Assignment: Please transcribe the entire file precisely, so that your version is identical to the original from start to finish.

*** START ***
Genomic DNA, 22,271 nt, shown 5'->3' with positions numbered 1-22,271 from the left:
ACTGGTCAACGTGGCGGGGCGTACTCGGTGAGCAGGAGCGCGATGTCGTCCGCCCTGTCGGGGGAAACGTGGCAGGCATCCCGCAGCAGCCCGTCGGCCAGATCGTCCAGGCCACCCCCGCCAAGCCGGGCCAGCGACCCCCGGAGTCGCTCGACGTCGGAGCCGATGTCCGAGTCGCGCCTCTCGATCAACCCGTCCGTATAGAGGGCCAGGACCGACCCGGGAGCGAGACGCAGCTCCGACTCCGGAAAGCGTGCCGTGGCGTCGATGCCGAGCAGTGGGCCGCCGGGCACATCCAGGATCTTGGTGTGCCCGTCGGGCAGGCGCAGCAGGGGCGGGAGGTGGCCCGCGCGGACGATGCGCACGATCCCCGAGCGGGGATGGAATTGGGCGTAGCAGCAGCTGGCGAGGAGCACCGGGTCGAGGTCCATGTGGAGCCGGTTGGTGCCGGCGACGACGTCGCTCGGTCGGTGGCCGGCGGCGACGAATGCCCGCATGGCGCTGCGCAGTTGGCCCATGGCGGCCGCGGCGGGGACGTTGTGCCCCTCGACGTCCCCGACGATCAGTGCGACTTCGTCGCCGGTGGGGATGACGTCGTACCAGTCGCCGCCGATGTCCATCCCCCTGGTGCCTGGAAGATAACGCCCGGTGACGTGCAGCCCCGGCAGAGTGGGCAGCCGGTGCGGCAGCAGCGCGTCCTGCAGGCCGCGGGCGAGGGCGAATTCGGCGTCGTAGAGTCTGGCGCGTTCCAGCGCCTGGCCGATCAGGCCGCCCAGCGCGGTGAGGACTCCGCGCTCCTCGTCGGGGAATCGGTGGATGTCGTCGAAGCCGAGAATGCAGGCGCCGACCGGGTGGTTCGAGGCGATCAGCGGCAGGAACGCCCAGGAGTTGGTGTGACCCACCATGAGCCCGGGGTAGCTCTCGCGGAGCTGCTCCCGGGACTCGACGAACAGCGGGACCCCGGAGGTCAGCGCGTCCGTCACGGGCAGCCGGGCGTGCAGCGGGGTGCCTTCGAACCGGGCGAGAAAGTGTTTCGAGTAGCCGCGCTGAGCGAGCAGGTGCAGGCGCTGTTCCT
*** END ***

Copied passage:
Genomic DNA, 22,271 nt, shown 5'->3' with positions numbered 1-22,271 from the left:
ACTGGTCAACGTGGCGGGGCGTACTCGGTGAGCAGGAGCGCGATGTCGTCCGCCCTGTCGGGGGAAACGTGGCAGGCATCCCGCAGCAGCCCGTCGGCCAGATCGTCCAGGCCACCCCCGCCAAGCCGGGCCAGCGACCCCCGGAGTCGCTCGACGTCGGAGCCGATGTCCGAGTCGCGCCTCTCGATCAACCCGTCCGTATAGAGGGCCAGGACCGACCCGGGAGCGAGACGCAGCTCCGACTCCGGAAAGCGTGCCGTGGCGTCGATGCCGAGCAGTGGGCCGCCGGGCACATCCAGGATCTTGGTGTGCCCGTCGGGCAGGCGCAGCAGGGGCGGGAGGTGGCCCGCGCGGACGATGCGCACGATCCCCGAGCGGGGATGGAATTGGGCGTAGCAGCAGCTGGCGAGGAGCACCGGGTCGAGGTCCATGTGGAGCCGGTTGGTGCCGGCGACGACGTCGCTCGGTCGGTGGCCGGCGGCGACGAATGCCCGCATGGCGCTGCGCAGTTGGCCCATGGCGGCCGCGGCGGGGACGTTGTGCCCCTCGACGTCCCCGACGATCAGTGCGACTTCGTCGCCGGTGGGGATGACGTCGTACCAGTCGCCGCCGATGTCCATCCCCCTGGTGCCTGGAAGATAACGCCCGGTGACGTGCAGCCCCGGCAGAGTGGGCAGCCGGTGCGGCAGCAGCGCGTCCTGCAGGCCGCGGGCGAGGGCGAATTCGGCGTCGTAGAGTCTGGCGCGTTCCAGCGCCTGGCCGATCAGGCCGCCCAGCGCGGTGAGGACTCCGCGCTCCTCGTCGGGGAATCGGTGGATGTCGTCGAAGCCGAGAATGCAGGCGCCGACCGGGTGGTTCGAGGCGATCAGCGGCAGGAACGCCCAGGAGTTGGTGTGACCCACCATGAGCCCGGGGTAGCTCTCGCGGAGCTGCTCCCGGGACTCGACGAACAGCGGGACCCCGGAGGTCAGCGCGTCCGTCACGGGCAGCCGGGCGTGCAGCGGGGTGCCTTCGAACCGGGCGAGAAAGTGTTTCGAGTAGCCGCGCTGAGCGAGCAGGTGCAGGCGCTGTTCCT